Last updated 30 August 2016

Only an aggrieved person may apply for a statutory order of review under the Judicial Review Act 1991 (Qld) (Judicial Review Act). An aggrieved person is one whose interests are or would be adversely affected by decision, relevant conduct or failure to make a decision (s 7 Judicial Review Act). If the decision complained of is the making of a report or recommendation, a person whose interests would be adversely affected if a decision was or was not made in accordance with the report or recommendation can seek judicial review.

The phrase ‘a person whose interests are adversely affected by the decision’ has been interpreted on a number of occasions, and it generally requires that a person must have an interest that is greater than the interest of a member of the general public. This will not be a problem when an applicant has been directly and materially affected by a decision (e.g. being refused a licence).

The difficulty primarily arises when a person or public interest group is not directly affected by a decision in the same sense, but has a degree of concern about the decision (e.g. an environmental group that wants to challenge a decision to grant development permission to a developer).

Traditionally, it was necessary for the Attorney-General to bring an action against a decision that affected the public interest, and it was a matter of discretion whether or not the Attorney-General chose to do so. An individual or group might have standing to seek judicial review if it could be shown that the infringement of the public interest affected them more than other members of the public, or they had a greater interest in the subject matter of the decision than other members of the public. A mere intellectual or emotional concern was not enough, and courts tended, under common law, to find that environmental groups had only that kind of interest.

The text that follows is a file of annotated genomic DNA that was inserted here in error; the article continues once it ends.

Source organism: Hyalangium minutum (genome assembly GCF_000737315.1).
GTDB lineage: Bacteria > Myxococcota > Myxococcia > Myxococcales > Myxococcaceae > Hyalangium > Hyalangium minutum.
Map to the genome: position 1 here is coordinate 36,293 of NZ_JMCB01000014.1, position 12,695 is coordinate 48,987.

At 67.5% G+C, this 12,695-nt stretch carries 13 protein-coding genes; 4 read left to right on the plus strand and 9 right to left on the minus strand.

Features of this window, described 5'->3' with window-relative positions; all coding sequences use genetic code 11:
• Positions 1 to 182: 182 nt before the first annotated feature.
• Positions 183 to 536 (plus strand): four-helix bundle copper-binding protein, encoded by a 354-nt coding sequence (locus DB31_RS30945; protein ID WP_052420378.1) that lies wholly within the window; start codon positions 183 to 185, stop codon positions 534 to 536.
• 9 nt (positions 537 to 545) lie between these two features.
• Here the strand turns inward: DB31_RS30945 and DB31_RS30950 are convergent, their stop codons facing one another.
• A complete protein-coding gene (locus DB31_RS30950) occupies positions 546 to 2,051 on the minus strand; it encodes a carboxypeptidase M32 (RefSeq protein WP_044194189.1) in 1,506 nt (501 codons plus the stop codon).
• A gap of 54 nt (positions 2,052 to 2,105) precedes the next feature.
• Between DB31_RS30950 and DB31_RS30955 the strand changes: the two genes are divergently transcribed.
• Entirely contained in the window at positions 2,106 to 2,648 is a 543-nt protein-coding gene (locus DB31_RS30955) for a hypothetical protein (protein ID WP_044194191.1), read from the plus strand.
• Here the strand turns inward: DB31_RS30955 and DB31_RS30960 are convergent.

Under the state and Commonwealth legislation, courts have generally taken a relatively liberal view, and courts will look at a number of factors to determine whether an individual or group has standing, including:

  • relevant organisational objects
  • government recognition of a group’s concern through funding or an invitation to participate in projects or conferences
  • a history of involvement in the subject matter through submissions over a substantial period of time
  • the size of the group’s membership
  • community perceptions of the group’s ability to represent the public interest.

A very broad approach was adopted in the case of North Queensland Conservation Council Inc v Executive Director, Queensland Parks and Wildlife Service [2000] QSC 172, where it was considered that standing should be granted unless to do so would involve an abuse of process (i.e. open standing). This approach has not, as yet, received the endorsement of any appellate court.

Special costs orders

Section 49 of the Judicial Review Act enables a party to the proceedings (other than the decision maker) to ask the court for a special costs order: either that another party indemnify the requesting of the order for its costs, or that each party should bear its own costs regardless of the outcome. One advantage for an applicant in making a costs application under s 49 is that it allows the applicant to assess the strength of the claim at an early stage before significant costs are incurred. Failure to secure a costs order may prompt an applicant to reconsider their position.